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Monday, January 30, 2012

Saying Goodbye to the Anti-Nick Punto


JD Drew is one of the more fascinating players to me in recent Red Sox history. He signed a five year, $70 million contract with the team prior to the 2007, and many people theorized that they did so to make it easier to sign Daisuke Matsuzaka. Whether or not that is true, we'll never know. What we do know is that Drew was generally disliked around Boston. People saw him as a guy who didn't care because he didn't show emotions like hometown favorites such as Youkilis and Pedroia. However, this always struck me as funny, because Drew was very valuable for the Sox over his five year contract, and played well in all facets of the game. While it is being reported that he will likely retire, we know for sure that he will not play in a Red Sox uniform again.

Drew played very well for a few other teams before signing with Boston, but I don't write about them, so I will only focus on 2007-2011. He replaced Trot Nixon in right field, who was a fan favorite during his tenure in Boston where he was loved for his "Dirt Dog-y-ness". While Drew couldn't recreate that aspect of Nixon's game, he gave the team more production in right than it has seen from Nixon. In his first season, Drew had his worst year in a Boston uniform. He still was an above average hitter that year and boasted a .373 OBP. His power disappeared that year, as he posted a .152 ISO, his first under .200 since 2003. However, he also had some big moments in the postseason on the way to a World Series championship. He crushed a huge grand slam in game 6 of the ALCS against Cleveland for his biggest moment.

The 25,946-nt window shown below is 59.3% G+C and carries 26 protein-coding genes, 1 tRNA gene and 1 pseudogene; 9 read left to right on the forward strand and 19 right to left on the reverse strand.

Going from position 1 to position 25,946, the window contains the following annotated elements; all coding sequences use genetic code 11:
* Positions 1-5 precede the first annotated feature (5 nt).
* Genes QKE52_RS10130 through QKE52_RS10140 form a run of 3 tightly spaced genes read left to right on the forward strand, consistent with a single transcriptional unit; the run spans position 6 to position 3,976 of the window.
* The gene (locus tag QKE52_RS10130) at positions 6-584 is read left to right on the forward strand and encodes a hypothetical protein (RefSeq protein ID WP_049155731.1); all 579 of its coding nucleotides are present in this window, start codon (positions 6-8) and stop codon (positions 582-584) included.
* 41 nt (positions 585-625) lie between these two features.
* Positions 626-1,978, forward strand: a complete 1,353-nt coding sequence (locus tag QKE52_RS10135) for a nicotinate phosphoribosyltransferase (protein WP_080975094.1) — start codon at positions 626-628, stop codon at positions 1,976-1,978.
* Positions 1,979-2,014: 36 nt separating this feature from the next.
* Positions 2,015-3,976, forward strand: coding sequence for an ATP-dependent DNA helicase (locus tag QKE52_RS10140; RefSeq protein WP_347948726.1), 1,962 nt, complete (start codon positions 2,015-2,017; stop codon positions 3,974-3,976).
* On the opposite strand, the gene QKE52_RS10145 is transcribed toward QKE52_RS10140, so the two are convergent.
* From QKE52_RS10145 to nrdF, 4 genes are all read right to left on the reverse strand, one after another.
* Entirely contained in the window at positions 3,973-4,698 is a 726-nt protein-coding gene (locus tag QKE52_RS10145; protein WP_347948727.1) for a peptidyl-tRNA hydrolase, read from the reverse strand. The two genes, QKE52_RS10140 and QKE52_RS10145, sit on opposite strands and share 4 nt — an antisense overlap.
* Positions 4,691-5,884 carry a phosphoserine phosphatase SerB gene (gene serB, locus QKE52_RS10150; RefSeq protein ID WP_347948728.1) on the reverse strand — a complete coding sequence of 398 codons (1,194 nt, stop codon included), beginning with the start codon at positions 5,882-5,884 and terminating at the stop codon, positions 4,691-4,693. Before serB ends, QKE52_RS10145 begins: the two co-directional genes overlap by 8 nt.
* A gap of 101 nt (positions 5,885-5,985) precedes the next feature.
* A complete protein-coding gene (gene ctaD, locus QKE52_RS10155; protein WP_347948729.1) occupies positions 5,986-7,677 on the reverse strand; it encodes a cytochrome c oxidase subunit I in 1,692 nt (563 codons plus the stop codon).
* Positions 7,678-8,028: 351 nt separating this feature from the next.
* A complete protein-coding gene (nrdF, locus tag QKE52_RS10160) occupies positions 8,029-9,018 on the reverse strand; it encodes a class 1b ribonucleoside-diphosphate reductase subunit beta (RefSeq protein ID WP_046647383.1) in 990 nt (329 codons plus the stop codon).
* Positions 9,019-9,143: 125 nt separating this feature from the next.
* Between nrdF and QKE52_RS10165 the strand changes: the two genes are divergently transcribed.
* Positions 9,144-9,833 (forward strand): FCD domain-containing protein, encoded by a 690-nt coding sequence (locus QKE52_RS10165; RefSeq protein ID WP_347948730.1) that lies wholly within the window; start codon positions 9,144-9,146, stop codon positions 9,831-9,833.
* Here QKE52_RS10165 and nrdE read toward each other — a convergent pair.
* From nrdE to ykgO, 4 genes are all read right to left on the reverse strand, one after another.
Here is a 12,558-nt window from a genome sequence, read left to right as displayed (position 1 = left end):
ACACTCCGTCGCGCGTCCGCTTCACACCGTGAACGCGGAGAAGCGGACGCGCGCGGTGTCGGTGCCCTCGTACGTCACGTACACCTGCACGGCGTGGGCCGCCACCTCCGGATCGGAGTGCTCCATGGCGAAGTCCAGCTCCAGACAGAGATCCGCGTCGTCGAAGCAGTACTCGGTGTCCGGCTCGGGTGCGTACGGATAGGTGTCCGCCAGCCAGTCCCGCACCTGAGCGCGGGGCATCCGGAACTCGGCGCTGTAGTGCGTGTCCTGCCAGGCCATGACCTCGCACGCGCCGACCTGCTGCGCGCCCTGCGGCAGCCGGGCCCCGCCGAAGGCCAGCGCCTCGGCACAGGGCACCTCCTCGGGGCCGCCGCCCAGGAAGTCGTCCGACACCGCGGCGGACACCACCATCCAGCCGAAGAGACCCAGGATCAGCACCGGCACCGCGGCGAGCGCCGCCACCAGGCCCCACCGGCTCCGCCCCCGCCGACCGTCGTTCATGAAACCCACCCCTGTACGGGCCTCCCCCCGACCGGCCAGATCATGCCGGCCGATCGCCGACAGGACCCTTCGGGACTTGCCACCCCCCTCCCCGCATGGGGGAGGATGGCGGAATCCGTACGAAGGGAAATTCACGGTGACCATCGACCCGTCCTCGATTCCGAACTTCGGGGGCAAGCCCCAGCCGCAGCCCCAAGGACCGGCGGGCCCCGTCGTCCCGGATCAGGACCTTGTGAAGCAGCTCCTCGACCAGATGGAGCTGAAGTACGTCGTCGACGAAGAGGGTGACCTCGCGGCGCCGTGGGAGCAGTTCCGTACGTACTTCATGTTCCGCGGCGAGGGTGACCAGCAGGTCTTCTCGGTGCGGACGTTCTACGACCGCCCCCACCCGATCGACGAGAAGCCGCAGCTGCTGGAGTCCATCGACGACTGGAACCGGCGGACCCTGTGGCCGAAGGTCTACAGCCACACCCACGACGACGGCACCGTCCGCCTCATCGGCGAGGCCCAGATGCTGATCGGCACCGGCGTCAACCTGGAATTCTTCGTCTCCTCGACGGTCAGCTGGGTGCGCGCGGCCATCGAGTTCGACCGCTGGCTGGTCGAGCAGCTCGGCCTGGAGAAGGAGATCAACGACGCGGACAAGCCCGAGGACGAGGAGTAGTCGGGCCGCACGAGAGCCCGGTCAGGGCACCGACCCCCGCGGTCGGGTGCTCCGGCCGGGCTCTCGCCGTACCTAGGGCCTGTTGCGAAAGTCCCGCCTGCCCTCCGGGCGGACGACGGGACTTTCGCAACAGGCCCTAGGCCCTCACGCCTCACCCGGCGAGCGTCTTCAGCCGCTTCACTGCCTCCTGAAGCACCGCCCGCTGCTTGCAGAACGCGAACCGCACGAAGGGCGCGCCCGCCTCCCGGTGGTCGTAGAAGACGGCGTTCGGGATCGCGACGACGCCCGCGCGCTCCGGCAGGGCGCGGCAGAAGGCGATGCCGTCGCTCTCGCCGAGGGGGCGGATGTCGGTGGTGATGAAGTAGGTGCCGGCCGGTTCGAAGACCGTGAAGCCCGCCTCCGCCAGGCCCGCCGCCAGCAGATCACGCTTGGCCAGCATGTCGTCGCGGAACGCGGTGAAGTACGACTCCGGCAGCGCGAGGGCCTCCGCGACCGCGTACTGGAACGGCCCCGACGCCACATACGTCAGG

Over the next three years, Drew was very valuable in right field, and was worth 11.4 wins per Fangraphs. His best season offensively was 2008. He walked 17.3% of the time, while limiting his strike outs to about the same rate. This led to a .280/.408/.519 slash line and a 137 OPS +. Last season, Drew was hurt for most of the year, and ineffective for the 81 games he played in. It was clear his career was just about over. However, for his first three years, he was very good for this team. From 2007-2010, he was the eighth most valuable right fielder in baseball according to fWAR. His .369 wOBA was good enough for seventh amongst right fielders during that time period, while his 121 wRC+ was in the same spot.

On defense, Drew mastered the large space that is Fenway Park's right field. According to all defensive metrics he was an above average defender, which is important considering the vast space he covered for home games. Of course, it helped having someone with as much range as Jacoby Ellsbury playing next to him, but that is not to say Drew was any sort of slouch. His arm was just simply average, but the rest of his defense made up for it. His baserunning was also above average.

So while Drew was probably never worth the $14 million contract, it wasn't a total disaster as much of Boston will have you believe. Drew was a top-10 right fielder over the last five years, and played a key role on a World Series championship team. His possible retirement is sliding under the radar, something I am sure he isn't too broken up over. I hope that as people begin to understand the statistical side of the game, Drew will receive more credit for what he did for this team since 2007. I'm not holding my breath, though, as he'll always be the anti-Nick Punto.


  1. I would love to see him (albeit from my perspective) as the Yankees' DH. Great on-base guy.

  2. I could see him fitting with a number of teams as a left handed bat to get on base. However, I question if he even wants to continue playing since he was talking about retirement even before last season.